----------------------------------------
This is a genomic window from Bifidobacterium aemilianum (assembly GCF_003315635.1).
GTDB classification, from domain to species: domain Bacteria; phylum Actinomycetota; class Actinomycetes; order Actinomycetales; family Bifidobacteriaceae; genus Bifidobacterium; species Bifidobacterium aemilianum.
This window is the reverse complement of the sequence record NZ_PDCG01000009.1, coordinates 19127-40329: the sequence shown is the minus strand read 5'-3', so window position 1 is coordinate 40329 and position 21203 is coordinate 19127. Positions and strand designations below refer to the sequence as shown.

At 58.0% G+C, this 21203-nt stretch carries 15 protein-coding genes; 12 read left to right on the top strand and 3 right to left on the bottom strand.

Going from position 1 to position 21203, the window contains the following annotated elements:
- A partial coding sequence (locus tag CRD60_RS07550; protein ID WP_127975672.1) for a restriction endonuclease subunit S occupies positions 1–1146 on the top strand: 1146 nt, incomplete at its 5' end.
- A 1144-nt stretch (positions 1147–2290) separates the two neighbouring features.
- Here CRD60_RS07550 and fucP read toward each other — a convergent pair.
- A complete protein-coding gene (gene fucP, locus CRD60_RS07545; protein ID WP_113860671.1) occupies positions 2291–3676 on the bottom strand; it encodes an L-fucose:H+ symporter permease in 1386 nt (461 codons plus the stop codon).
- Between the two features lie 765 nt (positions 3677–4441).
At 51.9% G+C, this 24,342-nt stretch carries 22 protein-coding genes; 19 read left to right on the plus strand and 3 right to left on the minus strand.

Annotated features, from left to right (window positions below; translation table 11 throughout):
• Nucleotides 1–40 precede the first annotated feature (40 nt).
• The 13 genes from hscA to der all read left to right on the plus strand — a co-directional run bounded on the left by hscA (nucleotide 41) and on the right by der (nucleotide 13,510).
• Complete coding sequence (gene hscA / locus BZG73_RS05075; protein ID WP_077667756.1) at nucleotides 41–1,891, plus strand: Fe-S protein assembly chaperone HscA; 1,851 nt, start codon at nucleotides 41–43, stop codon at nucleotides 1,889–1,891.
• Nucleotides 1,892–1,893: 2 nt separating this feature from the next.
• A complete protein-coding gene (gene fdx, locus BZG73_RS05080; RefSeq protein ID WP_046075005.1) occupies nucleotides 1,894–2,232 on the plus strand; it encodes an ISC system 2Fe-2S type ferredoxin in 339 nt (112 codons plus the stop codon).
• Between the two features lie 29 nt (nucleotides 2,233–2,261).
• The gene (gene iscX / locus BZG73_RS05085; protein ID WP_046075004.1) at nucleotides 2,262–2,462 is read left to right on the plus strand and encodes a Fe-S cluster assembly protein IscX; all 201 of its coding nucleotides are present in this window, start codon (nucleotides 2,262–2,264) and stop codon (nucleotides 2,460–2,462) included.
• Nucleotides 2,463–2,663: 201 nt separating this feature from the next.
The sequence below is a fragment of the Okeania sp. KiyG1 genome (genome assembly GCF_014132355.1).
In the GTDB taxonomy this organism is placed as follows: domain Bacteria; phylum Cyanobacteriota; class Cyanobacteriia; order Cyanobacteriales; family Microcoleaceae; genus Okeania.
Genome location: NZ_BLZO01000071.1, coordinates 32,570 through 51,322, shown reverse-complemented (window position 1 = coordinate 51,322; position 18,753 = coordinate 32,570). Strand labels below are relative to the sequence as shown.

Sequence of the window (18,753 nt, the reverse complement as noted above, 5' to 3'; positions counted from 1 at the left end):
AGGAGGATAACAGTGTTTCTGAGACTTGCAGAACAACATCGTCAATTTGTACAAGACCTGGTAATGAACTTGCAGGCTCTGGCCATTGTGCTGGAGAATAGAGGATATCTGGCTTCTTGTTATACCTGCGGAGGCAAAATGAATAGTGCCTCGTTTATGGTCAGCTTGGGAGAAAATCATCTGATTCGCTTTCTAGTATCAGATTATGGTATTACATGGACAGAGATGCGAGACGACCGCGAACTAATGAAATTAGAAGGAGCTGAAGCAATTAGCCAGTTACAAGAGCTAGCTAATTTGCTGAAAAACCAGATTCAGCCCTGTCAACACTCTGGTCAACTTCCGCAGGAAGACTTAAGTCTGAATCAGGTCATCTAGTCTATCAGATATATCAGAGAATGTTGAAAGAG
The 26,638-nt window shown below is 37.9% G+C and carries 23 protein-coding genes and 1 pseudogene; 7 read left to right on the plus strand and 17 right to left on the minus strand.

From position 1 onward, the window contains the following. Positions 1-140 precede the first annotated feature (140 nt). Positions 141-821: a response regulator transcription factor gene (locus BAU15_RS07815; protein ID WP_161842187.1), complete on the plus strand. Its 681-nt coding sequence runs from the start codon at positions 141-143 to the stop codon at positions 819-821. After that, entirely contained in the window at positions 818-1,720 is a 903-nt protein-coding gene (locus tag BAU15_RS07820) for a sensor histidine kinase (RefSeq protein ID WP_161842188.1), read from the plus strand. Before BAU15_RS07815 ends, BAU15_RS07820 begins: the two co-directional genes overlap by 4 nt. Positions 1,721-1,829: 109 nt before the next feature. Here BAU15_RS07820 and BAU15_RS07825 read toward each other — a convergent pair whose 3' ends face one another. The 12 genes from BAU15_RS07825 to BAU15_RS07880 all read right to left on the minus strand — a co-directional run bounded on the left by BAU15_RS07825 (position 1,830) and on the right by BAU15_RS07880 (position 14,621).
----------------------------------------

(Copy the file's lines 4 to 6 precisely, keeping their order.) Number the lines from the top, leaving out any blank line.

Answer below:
At 58.0% G+C, this 21203-nt stretch carries 15 protein-coding genes; 12 read left to right on the top strand and 3 right to left on the bottom strand.

Going from position 1 to position 21203, the window contains the following annotated elements:
- A partial coding sequence (locus tag CRD60_RS07550; protein ID WP_127975672.1) for a restriction endonuclease subunit S occupies positions 1–1146 on the top strand: 1146 nt, incomplete at its 5' end.